James Olson, PEng, is dean of the Faculty of Applied Science and a professor of mechanical engineering at the University of British Columbia. A former director of the Pulp and Paper Centre and interim director of the Institute for Computing, Information and Cognitive Systems at UBC, Olson was associate dean of research and industry partnerships at the Faculty of Applied Science from 2014 until his appointment as interim dean in June 2017. He began his five-year term as dean on March 1, 2018.
What inspires you to lead?
I have always been a leader in my professional life. I have led a successful research consortium—of 16 industry organizations as well as principal investigators and graduate students from three universities—that forms a globally unique innovation program for the benefit of the industrial sector. I was the director of the Pulp and Paper Centre for a while. I put together a large research cluster called the Bioproducts Institute, which has about 45 of UBC's researchers. As Dean, I have led a provincial initiative to increase the number of engineering students in the province which has resulted in 2900 new domestic seats.
Out of all of this what inspires me is knowing that by bringing people together we are able to do so much more and be so much more successful than when we act separately. And that success needs someone not so much to lead but to create a focus that brings a community together to be more impactful as a community.
What makes the Faculty of Applied Science an exciting place for graduate students and postdoctoral fellows?
We have a unique collection of schools—planning, architecture, engineering, nursing—so the impact we make as professionals that serve society is tremendous. All of our graduate students are society-serving professionals. Nurses, planners, architects or engineers—they have tremendous opportunities to create the innovation of the future, whether it is innovative health policy or innovative smart cities and buildings. The professions that we represent have a significant impact on everybody's life every day.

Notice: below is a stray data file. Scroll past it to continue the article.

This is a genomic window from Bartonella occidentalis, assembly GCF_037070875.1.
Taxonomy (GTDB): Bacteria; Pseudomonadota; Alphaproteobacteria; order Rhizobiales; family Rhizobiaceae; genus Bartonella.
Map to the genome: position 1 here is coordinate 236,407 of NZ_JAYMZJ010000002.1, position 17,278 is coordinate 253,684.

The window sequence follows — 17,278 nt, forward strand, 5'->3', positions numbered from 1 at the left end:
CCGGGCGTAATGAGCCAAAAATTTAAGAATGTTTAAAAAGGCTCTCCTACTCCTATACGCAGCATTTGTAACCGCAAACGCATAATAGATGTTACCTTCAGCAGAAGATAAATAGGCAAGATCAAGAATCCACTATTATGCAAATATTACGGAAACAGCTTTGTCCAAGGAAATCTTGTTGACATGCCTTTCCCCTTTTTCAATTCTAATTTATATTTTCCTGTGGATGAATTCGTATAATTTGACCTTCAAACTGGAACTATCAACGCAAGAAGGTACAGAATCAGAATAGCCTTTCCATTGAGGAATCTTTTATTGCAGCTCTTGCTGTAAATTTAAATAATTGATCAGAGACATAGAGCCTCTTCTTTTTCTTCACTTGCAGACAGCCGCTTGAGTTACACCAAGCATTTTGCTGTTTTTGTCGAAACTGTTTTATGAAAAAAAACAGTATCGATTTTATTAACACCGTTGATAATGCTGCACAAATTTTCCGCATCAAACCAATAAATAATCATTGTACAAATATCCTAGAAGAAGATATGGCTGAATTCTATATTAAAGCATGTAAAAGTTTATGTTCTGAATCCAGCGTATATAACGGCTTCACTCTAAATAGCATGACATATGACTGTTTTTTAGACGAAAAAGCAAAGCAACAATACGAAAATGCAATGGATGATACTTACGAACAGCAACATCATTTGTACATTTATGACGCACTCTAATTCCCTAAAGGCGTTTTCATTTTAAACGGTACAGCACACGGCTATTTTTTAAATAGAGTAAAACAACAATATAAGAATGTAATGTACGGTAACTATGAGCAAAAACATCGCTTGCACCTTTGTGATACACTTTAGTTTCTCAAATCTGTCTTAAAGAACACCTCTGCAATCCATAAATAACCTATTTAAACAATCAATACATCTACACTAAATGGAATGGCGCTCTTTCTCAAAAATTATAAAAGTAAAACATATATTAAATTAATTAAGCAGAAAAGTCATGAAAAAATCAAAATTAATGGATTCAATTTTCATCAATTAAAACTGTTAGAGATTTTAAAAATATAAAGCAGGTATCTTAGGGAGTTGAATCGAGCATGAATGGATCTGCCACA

What achievement related to graduate students or postdoctoral fellows are you most proud of?
Our graduate students are remarkable. They have literally built much of this province, from the cities we live in, to the industries we work in, to the health system we rely on. UBC's Faculty of Applied Science is one of the founding faculties of the university—because these were the disciplines needed to build a prosperous region. Our School of Nursing is the oldest of its kind in the British Empire and predates the Faculty of Medicine by 40 years.
If I had to nail it down to what's really impressive, I think that's the legacy of our Faculty. If you extrapolate that going forward, this is the Faculty that's going to be largely responsible for transforming the economy into the economy of the future and the environment into the environment of the future.
What do you consider is most needed to further advance graduate or postdoctoral education at UBC?